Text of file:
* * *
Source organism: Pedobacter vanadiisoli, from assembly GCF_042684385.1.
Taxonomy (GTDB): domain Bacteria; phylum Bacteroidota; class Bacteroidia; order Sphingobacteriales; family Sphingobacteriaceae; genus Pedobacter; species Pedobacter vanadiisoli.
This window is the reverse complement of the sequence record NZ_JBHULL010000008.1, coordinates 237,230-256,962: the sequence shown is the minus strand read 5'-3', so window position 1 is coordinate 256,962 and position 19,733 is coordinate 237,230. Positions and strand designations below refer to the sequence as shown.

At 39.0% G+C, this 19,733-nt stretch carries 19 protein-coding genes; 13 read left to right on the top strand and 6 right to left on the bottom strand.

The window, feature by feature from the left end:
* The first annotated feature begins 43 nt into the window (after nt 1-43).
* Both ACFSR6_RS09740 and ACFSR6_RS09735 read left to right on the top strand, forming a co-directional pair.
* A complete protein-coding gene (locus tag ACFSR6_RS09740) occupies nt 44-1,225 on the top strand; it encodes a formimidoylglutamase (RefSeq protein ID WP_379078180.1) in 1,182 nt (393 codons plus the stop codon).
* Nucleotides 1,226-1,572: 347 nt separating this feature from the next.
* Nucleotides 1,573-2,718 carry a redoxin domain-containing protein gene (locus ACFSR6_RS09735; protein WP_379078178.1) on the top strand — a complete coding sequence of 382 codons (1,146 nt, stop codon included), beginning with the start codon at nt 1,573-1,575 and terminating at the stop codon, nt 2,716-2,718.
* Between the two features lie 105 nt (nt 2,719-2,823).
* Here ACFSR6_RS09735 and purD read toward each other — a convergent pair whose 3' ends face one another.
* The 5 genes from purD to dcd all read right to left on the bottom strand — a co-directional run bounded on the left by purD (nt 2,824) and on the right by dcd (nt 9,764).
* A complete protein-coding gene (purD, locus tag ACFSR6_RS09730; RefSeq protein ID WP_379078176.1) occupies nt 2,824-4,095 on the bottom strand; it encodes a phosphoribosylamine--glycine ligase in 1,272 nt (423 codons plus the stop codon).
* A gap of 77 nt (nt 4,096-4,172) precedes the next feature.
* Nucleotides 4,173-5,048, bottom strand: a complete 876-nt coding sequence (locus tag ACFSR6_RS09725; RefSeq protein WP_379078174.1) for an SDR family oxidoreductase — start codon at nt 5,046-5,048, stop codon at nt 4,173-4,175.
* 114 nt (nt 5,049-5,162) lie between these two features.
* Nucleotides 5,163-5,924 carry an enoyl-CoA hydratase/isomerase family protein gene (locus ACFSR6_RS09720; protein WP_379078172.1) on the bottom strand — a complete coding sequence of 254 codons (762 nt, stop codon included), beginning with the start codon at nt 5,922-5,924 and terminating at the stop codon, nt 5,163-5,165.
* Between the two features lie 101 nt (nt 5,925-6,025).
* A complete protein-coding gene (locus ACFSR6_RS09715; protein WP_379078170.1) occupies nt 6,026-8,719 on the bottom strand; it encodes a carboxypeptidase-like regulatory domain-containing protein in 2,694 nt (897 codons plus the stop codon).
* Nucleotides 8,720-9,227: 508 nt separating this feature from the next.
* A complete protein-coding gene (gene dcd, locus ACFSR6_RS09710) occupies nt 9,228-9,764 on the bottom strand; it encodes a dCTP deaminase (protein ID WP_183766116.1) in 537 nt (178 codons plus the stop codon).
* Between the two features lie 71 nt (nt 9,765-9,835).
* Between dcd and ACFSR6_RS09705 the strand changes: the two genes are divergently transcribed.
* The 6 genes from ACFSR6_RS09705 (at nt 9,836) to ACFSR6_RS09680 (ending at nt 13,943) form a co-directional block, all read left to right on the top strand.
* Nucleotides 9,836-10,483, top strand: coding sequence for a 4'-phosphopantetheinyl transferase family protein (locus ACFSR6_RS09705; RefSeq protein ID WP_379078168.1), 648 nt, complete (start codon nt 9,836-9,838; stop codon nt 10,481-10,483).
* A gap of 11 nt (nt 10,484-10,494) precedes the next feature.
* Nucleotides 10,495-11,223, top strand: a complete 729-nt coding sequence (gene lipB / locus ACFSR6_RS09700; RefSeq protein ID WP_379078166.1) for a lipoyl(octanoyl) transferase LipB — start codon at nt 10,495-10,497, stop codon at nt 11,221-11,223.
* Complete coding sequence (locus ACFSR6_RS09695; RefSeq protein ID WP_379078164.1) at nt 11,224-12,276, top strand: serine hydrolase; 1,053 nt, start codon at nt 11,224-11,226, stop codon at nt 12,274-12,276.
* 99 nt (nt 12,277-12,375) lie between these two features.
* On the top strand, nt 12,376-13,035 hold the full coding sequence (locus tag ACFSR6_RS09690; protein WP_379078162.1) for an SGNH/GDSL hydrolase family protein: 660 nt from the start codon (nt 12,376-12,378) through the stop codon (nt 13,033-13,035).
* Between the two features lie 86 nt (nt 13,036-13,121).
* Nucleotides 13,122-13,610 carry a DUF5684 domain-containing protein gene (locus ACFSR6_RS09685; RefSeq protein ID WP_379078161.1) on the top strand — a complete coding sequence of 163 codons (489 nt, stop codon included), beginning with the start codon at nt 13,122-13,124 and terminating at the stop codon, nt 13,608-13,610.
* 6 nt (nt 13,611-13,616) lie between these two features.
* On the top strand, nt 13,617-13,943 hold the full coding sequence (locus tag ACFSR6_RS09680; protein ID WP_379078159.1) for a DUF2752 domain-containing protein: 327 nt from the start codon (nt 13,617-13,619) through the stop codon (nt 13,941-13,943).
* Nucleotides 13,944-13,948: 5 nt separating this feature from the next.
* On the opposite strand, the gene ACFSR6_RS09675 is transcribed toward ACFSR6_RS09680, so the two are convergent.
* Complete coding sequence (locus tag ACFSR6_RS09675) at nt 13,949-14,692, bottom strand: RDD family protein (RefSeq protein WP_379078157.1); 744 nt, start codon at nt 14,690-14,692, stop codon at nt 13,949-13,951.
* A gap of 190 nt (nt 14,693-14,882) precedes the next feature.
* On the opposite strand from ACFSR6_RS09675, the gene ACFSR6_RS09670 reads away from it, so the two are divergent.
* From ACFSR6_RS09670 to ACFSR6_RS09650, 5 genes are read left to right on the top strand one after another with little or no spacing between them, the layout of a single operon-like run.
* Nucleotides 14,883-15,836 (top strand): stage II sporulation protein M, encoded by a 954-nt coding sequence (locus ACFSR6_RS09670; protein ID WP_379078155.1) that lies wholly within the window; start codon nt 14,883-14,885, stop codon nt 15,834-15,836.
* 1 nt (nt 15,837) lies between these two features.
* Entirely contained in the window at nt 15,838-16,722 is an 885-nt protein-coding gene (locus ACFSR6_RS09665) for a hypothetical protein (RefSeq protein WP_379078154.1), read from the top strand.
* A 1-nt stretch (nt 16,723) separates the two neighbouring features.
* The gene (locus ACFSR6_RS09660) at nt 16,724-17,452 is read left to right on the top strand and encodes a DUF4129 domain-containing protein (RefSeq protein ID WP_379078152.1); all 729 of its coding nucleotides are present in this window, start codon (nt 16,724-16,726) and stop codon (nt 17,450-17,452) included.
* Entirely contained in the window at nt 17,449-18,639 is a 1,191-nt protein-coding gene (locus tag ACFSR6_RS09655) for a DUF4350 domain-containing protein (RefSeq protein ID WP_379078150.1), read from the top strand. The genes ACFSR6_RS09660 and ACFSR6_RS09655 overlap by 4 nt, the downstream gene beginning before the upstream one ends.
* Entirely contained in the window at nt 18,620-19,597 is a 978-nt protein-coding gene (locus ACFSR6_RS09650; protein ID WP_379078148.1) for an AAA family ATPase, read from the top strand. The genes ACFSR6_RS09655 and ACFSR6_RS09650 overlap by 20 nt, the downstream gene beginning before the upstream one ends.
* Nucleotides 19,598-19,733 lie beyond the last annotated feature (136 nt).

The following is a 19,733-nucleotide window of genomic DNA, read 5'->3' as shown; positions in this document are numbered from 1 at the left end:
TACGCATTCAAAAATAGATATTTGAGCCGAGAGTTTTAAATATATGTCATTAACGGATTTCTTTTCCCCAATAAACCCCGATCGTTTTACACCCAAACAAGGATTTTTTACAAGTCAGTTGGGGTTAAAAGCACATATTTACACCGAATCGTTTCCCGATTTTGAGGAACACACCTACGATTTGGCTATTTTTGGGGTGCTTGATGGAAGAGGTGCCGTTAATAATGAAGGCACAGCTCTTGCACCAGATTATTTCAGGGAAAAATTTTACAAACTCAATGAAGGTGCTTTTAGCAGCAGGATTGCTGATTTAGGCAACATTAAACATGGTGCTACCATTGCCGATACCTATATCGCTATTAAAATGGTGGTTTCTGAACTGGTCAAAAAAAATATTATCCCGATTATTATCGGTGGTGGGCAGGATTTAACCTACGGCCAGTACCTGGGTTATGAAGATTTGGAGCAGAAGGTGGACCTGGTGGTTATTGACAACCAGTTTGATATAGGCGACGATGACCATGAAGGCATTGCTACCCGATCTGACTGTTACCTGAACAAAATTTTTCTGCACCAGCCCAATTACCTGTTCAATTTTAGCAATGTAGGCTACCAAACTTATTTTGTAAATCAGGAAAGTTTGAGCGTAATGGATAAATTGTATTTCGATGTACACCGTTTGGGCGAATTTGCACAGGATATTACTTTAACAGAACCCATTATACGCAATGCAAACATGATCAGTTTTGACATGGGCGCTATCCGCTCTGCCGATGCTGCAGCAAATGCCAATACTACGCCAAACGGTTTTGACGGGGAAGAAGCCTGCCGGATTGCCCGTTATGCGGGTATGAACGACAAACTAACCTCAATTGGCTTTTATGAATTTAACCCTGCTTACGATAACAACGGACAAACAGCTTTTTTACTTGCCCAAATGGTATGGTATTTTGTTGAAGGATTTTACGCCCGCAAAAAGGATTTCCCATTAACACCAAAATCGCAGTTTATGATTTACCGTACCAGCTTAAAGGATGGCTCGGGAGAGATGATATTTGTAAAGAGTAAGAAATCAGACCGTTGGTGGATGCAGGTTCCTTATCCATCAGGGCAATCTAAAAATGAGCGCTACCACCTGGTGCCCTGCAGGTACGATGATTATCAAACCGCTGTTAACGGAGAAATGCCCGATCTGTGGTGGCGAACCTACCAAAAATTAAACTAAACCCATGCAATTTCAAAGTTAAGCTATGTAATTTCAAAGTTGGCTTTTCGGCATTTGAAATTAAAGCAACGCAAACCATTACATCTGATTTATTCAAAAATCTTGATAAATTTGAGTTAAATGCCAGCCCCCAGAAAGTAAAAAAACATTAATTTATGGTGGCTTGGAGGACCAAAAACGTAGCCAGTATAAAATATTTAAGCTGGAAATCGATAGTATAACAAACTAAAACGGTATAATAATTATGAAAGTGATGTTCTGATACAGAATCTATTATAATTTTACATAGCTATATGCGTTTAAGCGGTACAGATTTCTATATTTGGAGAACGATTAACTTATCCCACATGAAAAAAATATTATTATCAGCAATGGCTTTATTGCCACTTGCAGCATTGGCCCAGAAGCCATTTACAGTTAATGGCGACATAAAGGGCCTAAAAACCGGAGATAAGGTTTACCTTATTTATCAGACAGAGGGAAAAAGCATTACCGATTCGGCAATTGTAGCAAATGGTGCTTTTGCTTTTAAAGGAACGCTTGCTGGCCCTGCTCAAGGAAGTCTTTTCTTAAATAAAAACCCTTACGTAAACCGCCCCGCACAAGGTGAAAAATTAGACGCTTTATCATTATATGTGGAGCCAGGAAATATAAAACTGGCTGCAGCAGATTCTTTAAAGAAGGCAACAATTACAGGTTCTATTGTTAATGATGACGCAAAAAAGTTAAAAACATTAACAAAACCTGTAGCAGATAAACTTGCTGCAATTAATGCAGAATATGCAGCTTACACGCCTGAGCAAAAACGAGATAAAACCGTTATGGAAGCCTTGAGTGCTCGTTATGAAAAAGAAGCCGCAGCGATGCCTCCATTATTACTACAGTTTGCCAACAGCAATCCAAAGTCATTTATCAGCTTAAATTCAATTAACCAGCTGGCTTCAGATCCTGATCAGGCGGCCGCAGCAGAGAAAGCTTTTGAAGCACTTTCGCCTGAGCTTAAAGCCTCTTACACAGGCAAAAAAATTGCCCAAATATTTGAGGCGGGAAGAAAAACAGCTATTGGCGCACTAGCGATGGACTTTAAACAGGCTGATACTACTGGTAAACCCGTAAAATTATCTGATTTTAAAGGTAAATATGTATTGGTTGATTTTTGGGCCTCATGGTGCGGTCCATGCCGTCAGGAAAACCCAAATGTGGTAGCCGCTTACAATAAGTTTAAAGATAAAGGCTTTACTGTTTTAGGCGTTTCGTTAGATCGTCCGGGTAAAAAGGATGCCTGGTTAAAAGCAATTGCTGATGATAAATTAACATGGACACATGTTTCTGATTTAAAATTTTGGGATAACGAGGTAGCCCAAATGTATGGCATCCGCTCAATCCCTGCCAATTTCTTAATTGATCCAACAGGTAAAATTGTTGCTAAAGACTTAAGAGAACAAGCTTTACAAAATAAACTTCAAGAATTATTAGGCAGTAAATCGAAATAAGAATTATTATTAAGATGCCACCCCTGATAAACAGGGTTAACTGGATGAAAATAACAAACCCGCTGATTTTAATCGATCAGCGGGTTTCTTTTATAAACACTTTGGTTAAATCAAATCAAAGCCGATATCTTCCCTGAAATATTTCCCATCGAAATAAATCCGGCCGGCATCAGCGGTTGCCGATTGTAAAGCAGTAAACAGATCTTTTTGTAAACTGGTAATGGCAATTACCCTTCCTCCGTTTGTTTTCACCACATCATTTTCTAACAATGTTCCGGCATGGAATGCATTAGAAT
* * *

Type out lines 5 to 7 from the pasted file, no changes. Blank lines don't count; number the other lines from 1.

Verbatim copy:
The window, feature by feature from the left end:
* The first annotated feature begins 43 nt into the window (after nt 1-43).
* Both ACFSR6_RS09740 and ACFSR6_RS09735 read left to right on the top strand, forming a co-directional pair.